Researchers at Tufts University and Harvard University's Wyss Institute have created tiny biological robots that they call Anthrobots from human tracheal cells that can move across a surface and have been found to encourage the growth of neurons across a region of damage in a lab dish.
A team of engineers at Beihang University, working with a colleague from Tsinghua University, both in China, has designed, built and tested a haptically controlled octopus robot arm that is capable of grasping, lifting and carrying objects on land and underwater. In an article published in the journal Science Robotics, the group describes how they built their robot, how it works and how well it performed when tested under a variety of scenarios.
A smooth production process is critical for a company’s success. The constantly growing demands of the market and increasing cost pressure require innovative solutions to optimize production. This is where transfer systems come into play.
Modern robots know how to sense their environment and respond to language, but what they don't know is often more important than what they do know. Teaching robots to ask for help is key to making them safer and more efficient.
An inspection design method and procedure by which mobile robots can inspect large pipe structures has been demonstrated with the successful inspection of multiple defects on a three-meter long steel pipe using guided acoustic wave sensors.
People could manage emergency weather events more effectively with robots. These are a few ways technology is already helping them live in a world heavily affected by climate change.
You've likely heard that "experience is the best teacher"—but what if learning in the real world is prohibitively expensive? This is the plight of roboticists training their machines on manipulation tasks. Real-world interaction data is costly, so their robots often learn from simulated versions of different activities.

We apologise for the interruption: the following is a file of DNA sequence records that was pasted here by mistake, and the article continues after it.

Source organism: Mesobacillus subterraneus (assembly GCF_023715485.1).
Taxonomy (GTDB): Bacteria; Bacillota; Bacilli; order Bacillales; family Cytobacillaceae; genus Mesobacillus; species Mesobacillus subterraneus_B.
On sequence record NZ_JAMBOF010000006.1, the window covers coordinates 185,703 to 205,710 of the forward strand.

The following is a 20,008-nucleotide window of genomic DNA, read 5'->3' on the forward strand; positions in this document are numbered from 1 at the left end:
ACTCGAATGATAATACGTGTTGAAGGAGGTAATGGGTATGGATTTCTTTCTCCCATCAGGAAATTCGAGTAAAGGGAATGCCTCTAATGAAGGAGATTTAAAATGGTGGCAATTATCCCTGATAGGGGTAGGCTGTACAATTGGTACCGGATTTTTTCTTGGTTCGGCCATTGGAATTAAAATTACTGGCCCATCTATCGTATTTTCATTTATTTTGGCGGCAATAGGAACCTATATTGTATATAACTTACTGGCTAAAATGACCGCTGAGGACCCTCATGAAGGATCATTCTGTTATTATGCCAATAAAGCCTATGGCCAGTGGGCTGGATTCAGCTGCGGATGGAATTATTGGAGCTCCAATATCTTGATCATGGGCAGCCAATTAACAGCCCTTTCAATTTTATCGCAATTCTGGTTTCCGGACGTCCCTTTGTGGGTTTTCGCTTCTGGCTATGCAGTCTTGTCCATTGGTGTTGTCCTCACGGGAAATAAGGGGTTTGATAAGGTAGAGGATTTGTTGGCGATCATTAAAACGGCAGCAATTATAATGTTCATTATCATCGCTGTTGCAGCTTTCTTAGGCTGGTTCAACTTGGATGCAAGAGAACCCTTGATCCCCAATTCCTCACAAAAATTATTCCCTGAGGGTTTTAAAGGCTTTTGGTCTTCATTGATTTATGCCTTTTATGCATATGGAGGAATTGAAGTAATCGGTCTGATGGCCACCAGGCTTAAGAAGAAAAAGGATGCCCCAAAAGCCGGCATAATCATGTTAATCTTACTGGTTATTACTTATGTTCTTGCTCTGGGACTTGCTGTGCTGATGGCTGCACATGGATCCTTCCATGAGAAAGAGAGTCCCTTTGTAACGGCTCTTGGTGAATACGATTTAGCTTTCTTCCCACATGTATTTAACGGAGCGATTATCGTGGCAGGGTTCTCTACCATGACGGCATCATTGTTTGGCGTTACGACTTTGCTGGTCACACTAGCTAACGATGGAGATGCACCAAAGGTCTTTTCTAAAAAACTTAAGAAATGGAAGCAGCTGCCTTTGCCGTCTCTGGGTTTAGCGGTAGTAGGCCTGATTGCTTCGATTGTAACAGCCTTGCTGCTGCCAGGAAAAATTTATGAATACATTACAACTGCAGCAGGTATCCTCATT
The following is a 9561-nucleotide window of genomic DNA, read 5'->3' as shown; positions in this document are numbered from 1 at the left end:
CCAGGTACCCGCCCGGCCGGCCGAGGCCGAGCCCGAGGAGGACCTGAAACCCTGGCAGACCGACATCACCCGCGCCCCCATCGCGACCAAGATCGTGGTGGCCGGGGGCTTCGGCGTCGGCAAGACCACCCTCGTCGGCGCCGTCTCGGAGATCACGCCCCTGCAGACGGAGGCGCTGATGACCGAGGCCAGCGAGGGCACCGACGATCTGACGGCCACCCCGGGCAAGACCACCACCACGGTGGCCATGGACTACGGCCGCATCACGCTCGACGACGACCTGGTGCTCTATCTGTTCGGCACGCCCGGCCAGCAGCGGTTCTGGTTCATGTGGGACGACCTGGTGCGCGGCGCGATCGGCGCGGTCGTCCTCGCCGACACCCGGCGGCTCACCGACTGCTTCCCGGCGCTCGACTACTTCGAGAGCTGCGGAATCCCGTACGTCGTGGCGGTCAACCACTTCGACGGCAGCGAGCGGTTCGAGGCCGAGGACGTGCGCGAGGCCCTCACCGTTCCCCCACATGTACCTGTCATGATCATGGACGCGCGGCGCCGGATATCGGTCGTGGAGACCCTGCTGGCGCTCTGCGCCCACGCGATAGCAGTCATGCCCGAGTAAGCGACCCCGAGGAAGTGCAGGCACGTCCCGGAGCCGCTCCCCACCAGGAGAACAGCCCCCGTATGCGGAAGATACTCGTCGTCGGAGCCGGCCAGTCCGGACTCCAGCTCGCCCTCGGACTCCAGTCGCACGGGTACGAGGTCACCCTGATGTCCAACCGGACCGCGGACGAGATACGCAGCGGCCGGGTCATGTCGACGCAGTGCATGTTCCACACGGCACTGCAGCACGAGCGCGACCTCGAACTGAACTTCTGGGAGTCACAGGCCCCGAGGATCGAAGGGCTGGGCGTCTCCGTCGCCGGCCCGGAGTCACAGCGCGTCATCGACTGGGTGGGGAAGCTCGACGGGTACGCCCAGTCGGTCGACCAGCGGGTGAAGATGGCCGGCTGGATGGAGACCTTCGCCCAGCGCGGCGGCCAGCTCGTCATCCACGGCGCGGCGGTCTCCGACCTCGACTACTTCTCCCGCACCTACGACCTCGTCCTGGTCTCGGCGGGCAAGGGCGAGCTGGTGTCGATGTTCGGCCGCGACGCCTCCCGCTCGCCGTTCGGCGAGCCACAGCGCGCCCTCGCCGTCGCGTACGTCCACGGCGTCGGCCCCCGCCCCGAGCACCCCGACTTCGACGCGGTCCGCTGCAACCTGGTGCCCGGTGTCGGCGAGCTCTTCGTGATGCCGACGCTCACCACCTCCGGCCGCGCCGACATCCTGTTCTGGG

This paper reviews the concept of Functional Safety as it relates to machinery. The design steps for a safe machine are outlined and the methodology for determining appropriate PL/SIL safety ratings discussed.
To best assist humans in real-world settings, robots should be able to continuously acquire useful new skills in dynamic and rapidly changing environments. Currently, however, most robots can only tackle tasks that they have been previously trained on and can only acquire new capabilities after further training.
A new robotic tool developed by a team of experts in computer science and biokinesiology could help stroke survivors more accurately track their recovery progress.
Researchers have developed a self-healing robotic gripper for use in soft robotics that is adaptable, recyclable and resilient to damage, thanks to heat-assisted autonomous healing.
Legged robots that artificially replicate the body structure and movements of animals could efficiently complete missions in a wide range of environments, including various outdoor natural settings. To do so, however, these robots should be able to walk on different terrains, such as soil, sand, grass, and so on, without losing balance, getting stuck or falling over.
To teach an AI agent a new task, like how to open a kitchen cabinet, researchers often use reinforcement learning—a trial-and-error process where the agent is rewarded for taking actions that get it closer to the goal.
A mantra often heard within the manufacturing and logistics industries is that robots are not taking the jobs of humans. And, in many ways, this is true. Today, automation is even a necessary solution to plug a shortage of human labour.
Drawing inspiration from birds, fish and even worms, researchers in Europe are developing machines to explore places on Earth that are difficult for people to reach.